Hubie Didn't Like Strip Show before Half

Celtics 116, Knicks 102
Game 2
1984 Eastern Conference Semifinals
Celtics Lead Series 2-0

At least the Knicks could have won this one.

"They let us back in twice," said New York coach Hubie Brown. "The most important part of the game is at the end of the first half."

The lecture began.

"We had overcome a great first half by Larry Bird," Brown said.

Bird was 11 of 15 for 23 in the half with 7 rebounds, 2 steals and 2 blocks.

"And Robert Parish had played a good half."

Parish had 14 points, 6 rebounds and 2 blocks.

"But Bird had just been sensational."

We are all in agreement that Bird had played very well.

"And we had overcome 15 turnovers in the half. And so here we were, down two, with the ball, with one minute left," Brown said. "You would think we were in a good position. I thought we were."


"And unfortunately for us, our point guard gets stripped three times in a row. Went absolutely bananas. They outscore us, 7-0."

Boston led, 66-57, at halftime. New York had run with them. This apparently was not the kind of game New York wanted to play. The Knicks had won three regular-season games by slowing the game, playing halfcourt, keeping Boston to 103, 98, and 113 points, the latter in a double-overtime game. The Celtics hadn't scored more than 108 in regulation in their six games with New York.

But Boston won, 116-102, last night.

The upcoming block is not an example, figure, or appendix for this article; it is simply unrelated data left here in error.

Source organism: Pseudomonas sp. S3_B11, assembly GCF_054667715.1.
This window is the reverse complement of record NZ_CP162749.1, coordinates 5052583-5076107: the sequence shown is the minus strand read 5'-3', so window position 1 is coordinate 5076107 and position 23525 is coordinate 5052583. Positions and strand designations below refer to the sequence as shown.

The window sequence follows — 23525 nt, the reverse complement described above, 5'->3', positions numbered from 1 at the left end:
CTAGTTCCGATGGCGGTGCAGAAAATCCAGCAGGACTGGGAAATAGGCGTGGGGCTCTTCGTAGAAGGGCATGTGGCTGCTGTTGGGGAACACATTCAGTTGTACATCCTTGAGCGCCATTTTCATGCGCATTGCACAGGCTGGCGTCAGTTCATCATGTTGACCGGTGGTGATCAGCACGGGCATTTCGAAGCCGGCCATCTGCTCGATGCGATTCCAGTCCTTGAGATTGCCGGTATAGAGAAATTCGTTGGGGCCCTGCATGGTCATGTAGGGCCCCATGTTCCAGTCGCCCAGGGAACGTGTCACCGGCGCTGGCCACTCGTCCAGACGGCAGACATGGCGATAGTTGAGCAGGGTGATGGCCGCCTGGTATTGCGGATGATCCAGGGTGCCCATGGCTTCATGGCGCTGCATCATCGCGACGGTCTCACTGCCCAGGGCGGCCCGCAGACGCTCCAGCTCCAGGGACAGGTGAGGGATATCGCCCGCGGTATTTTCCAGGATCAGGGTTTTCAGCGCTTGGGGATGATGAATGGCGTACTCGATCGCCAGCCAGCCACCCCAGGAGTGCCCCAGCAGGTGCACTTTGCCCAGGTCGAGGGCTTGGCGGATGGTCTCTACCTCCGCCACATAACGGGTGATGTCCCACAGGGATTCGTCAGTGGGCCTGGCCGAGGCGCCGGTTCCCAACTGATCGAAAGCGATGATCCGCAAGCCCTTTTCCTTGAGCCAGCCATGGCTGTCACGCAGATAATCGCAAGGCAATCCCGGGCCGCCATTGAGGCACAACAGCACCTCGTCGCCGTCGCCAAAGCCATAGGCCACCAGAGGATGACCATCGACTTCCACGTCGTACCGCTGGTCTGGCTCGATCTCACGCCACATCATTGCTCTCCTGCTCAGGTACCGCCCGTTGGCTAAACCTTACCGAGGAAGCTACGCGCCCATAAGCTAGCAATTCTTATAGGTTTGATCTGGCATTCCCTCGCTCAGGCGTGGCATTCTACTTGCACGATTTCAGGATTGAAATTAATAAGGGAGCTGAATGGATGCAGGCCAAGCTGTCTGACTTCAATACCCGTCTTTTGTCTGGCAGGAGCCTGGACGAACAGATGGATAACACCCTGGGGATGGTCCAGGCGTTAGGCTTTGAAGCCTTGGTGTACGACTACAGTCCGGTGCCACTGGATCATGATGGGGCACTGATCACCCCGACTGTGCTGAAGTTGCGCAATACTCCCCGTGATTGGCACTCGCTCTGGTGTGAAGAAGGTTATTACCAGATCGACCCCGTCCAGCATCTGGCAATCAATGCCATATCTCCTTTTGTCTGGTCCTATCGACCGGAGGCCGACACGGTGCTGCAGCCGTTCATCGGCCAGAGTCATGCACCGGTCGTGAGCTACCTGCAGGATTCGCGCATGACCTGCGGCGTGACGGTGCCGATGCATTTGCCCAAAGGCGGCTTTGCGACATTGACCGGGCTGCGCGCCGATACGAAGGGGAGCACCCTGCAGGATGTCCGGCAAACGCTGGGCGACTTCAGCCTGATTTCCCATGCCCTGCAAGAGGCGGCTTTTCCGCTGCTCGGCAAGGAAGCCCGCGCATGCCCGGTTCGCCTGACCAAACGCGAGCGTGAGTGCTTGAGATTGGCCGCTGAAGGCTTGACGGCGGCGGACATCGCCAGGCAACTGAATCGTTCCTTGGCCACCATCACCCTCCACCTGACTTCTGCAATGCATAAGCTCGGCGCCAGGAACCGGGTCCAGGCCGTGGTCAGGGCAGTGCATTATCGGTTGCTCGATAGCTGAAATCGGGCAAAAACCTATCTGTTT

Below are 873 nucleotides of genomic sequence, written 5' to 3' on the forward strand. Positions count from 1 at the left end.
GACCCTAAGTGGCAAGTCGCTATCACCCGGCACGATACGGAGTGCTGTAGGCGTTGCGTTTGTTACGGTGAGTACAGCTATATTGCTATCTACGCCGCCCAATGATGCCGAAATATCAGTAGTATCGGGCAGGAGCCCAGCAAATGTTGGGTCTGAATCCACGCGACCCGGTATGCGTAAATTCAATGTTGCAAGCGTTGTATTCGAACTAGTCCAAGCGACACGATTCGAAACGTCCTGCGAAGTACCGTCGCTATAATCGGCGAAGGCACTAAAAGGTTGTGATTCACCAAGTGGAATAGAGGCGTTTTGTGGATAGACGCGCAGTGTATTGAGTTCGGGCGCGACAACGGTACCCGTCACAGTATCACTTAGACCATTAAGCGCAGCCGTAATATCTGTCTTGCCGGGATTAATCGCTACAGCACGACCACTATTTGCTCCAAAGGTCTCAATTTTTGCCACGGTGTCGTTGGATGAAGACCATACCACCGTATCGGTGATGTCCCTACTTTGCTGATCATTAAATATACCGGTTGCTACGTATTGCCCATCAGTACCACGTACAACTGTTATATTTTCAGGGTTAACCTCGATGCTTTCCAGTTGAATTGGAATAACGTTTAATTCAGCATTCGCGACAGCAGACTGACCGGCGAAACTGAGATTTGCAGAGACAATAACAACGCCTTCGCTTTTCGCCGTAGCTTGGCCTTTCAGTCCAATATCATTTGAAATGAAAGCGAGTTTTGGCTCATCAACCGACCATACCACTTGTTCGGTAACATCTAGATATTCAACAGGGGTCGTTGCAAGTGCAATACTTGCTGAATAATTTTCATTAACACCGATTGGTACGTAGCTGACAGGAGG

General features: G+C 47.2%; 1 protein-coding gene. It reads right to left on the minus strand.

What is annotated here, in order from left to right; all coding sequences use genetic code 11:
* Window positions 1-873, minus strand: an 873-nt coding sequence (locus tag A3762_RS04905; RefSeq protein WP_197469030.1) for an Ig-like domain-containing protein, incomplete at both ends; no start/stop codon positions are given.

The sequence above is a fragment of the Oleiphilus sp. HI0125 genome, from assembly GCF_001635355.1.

"We didn't do anything different than we have all year," said New York center Bill Cartwright (team-high 25). "We were just taking advantage of opportunities. When we had a chance to run, we ran."

"We think it's good to run in certain situations with them because they've got big front-line players and we don't think they run as well as ours," said Rory Sparrow, the point guard who was stripped three times late in the first half. "Our half-court offense didn't click. We missed a lot of open shots in our halfcourt offense. I thought our fast break was the big key to why we stayed close."

"It was hard for us not to run with them," Brown said, "because we were usually chasing 'em after turnovers."

There were other keys. Gerald Henderson's two three-pointers were big, Brown said. And the argument could be made that the Celtics put it away on Bird's one-on-three layup - on which the officials ruled Marvin Webster goaltended and fouled from behind for a three-point play - that put Boston ahead, 100-86, with 8:15 left.

And the Knicks had 27 turnovers.

"There is no doubt turnovers were a big part of this game," Brown said. "We were being stripped not only in the backcourt when we're 20 to 25 feet from the basket, but also on the power move to the hole, from the dotted line down."

Brown credited Bird.

"He was the guy who was causing all of the trouble tonight," Brown said. "He got to our people on the double-team and stripped them."

You have to give Bird credit, Brown said.

"He reminded me of a middle linebacker. We tried to do the same thing, but we were called for fouls. It's exasperating that every double-team punch of the ball is a clean strip on the other side of the floor. I have a teensy bit of a problem handling that."

The Knicks had their biggest problem understanding how forward Bernard King was called for elbowing Boston's Cedric Maxwell.

"That's always been the case, I've felt, with Boston," said New York's Truck Robinson. "I always thought Boston gets the best calls in this building or wherever. What happened at the end (a near fight) shouldn't have. They won't let any of us hurt Bird that way. They always let him throw elbows."

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